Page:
Public School Teachers Pay More Taxes

The Department of Finance and the Bureau of Internal Revenue in the Philippines recently published an infographic on the government's official website. The infographic is part of the Tax Watch campaign of these two government agencies with the objective of increasing transparency in tax payments. How the infographic relates to Philippine basic education is the realization that public school teachers are paying higher taxes than other professionals (accountants, doctors and lawyers) although teachers' salaries are the lowest among these professions:

Above infographic downloaded from

In related news, it turns out that the Performance Based Bonus of public school teachers which already came late is also being taxed at 20%:

Teachers grumble over 25% tax on bonus

By Ina Hernando-Malipot
Published: August 1, 2013
Manila, Philippines --- “Late na nga, may kaltas pa (Already late and there’s even deduction).”

This was the reaction of some public teachers upon receiving their long-awaited Performance-Based Bonus for 2012. According to the Alliance of Concerned Teachers (ACT), the PBB was slashed with a “25 percent tax,” which “greatly angered” the teachers.

“Bonuses are not subject to taxation,” said ACT Chairperson Benjamin Valbuena. “This clearly reflects the insensitivity of the Aquino administration to the plight of teachers while at the same time confirming that basic social services like education are not his priority,” he added.

ACT Teachers Party-List legislative staff Atty. Maneeka Asistol Sarza explained that the PBB, as another bonus, allowance, or incentive, “should be received in full” by all employees. “Ang total bonuses ay non-taxable hanggang P30,000 kada taon, pero ang komputasyon at pagkakaltas ay nangyayari tuwing singilan pa ng income tax kada Abril at hindi sa panahon ng release ng bonus (The total bonus is non-taxable up to P30,000 per year, but the computation and withholding occurs in April and not during the release of the bonus),” she said. Its rate, she added, “also depends on the total income of the employee and not a flat 20 percent.”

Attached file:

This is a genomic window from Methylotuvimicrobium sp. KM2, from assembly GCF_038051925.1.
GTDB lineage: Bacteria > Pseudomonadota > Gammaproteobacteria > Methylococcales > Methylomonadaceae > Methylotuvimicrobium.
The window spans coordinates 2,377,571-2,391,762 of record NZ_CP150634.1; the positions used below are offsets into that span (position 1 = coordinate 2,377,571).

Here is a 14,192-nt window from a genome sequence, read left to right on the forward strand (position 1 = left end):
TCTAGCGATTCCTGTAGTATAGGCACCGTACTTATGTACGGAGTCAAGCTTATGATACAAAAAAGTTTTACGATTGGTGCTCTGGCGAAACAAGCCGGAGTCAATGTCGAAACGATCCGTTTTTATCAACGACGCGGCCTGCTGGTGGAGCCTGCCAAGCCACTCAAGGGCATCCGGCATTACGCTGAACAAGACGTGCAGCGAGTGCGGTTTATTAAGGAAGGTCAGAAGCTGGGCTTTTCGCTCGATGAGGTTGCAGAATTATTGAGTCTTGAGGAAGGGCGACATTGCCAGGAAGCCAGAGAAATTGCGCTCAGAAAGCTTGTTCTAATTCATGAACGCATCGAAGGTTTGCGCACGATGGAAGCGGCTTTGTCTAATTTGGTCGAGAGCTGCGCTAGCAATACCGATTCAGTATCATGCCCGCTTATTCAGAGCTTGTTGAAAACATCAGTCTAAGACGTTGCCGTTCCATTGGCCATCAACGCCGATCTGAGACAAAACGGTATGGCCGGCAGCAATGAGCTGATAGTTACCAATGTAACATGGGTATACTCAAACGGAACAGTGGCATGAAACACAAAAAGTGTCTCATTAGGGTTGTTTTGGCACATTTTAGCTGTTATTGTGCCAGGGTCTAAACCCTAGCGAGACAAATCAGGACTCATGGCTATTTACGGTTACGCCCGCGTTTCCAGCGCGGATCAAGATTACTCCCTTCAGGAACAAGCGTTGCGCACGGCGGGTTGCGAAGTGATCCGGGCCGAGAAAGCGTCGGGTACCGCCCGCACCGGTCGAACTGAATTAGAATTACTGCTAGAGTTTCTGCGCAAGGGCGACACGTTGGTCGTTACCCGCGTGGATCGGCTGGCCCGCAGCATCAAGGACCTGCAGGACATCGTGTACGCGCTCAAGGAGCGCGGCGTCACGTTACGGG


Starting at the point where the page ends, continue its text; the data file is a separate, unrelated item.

Citing the implementing rules of PBB and tax law, Sarza explained that there were no provisions that state that there are separate taxes for the PBB. “So the minimum P5,000 shall be received in full,” she added.

Sarza also urged the affected public school teachers to “confirm with the Personnel or Accounting office” the possible reason for the said deduction. ACT, she added, is currently asking the Department of Education (DepEd) to issue an official explanation regarding reports on tax deductions from its division offices.

Valbuena said the half-year long delay of the release of the PBB to DepEd personnel continues to dismay the teachers and other education workers. “The PBB was long overdue and what is worse is that the divisive and discriminatory nature of this scheme is very obvious,” he said.

The PBB, Valbuena said, “clothes itself as a rewards mechanism for those who perform good, better, or best and implies that some teachers and staff do not.”

But in truth, he said, “any rewards system that pretends to set apart the ‘performing’ from the ‘non-performing’ falls flat in the face of the shortages which continue to be unmet by this administration.”